Friday, April 10, 2009
This semester I taught a seminar on the history of the physical development of Lexington, Kentucky, the town where my law school is nestled. I stole the idea whole cloth from Bob Ellickson, who has offered a similar course at Yale for the last fifteen years. In the class, titled Urban Legal History, we began by examining the founding of Lexington in 1779. Then, we traced the city’s growth from a wilderness trading post to the world capital of bourbon and horses, paying particular attention to local politics and municipal regulations (zoning, building codes, etc). After wading through the rough drafts of 17 seminar papers, I would say that every PropertyProf looking for a new course should think about crafting a syllabus from the history of their local municipality. Personally, I’ve learned a ton about the greater Lexington area (balancing the demands of growth versus the desire to preserve the area’s rural heritage creates all kind of thorny land use problems). The students, for their part, have responded well to the opportunity to dig through our local libraries and government records for original source material. I also think the course provides a nice counter balance to the heavy dose of federal law they receive in the rest of their time here. And, from a teaching standpoint, it can’t be overlooked that the seminar papers have been (more or less) a joy to read - I've had projects covering everything from postcard to ferries. For anyone that might be interested, I found a copy of Ellickson's inventive syllabus online.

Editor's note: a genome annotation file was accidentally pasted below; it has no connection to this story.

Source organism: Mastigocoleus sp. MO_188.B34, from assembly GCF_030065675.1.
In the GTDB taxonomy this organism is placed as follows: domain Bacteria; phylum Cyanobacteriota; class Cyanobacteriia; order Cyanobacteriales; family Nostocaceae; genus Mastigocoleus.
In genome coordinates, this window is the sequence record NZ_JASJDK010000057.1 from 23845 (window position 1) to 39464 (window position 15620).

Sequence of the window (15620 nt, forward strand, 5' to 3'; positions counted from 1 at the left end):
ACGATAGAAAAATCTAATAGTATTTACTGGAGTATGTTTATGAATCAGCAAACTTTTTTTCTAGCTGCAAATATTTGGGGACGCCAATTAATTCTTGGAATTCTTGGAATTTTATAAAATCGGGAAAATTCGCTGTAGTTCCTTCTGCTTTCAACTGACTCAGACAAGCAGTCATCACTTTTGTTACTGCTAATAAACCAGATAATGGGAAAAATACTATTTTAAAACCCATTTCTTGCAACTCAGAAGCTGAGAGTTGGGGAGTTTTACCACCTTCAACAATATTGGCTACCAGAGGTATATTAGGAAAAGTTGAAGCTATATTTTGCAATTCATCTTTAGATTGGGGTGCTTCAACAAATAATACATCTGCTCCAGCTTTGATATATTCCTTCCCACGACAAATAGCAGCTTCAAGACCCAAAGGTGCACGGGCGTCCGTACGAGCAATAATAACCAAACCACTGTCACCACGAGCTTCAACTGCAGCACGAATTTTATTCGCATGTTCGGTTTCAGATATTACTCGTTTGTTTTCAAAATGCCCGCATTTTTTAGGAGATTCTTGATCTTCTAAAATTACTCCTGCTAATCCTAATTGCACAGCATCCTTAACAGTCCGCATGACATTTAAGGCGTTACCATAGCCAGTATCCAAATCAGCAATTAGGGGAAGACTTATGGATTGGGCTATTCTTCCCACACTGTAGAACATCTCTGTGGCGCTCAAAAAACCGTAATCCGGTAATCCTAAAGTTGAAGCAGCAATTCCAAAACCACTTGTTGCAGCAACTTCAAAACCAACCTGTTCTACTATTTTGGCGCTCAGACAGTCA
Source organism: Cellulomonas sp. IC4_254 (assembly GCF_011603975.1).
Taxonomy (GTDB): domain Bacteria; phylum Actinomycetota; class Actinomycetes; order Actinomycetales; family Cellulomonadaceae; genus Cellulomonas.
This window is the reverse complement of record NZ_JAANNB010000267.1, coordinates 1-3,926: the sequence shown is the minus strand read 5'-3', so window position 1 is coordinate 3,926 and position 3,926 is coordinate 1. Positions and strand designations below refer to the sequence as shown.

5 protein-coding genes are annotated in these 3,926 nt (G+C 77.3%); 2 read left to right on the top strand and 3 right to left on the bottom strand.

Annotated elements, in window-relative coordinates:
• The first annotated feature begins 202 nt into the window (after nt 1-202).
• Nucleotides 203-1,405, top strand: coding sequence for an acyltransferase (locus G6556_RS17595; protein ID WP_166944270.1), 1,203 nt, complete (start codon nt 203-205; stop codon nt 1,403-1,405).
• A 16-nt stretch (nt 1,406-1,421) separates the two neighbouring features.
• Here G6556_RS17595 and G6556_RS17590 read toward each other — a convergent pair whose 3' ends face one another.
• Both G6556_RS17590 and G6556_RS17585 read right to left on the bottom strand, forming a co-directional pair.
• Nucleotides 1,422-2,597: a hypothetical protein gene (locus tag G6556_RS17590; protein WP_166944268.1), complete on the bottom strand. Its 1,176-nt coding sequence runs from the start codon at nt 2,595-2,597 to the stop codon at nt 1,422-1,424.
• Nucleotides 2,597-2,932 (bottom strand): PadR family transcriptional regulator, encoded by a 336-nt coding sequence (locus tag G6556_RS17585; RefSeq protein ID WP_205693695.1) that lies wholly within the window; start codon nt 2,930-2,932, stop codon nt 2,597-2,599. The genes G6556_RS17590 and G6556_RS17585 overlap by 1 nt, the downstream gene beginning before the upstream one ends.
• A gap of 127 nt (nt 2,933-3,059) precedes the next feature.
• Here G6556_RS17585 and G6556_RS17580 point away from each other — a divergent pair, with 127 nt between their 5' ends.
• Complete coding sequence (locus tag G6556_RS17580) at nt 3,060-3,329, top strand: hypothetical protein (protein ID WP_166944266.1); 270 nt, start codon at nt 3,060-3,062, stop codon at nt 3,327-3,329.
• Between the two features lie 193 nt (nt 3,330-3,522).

pic: The original subdivision of land in Lexington, KY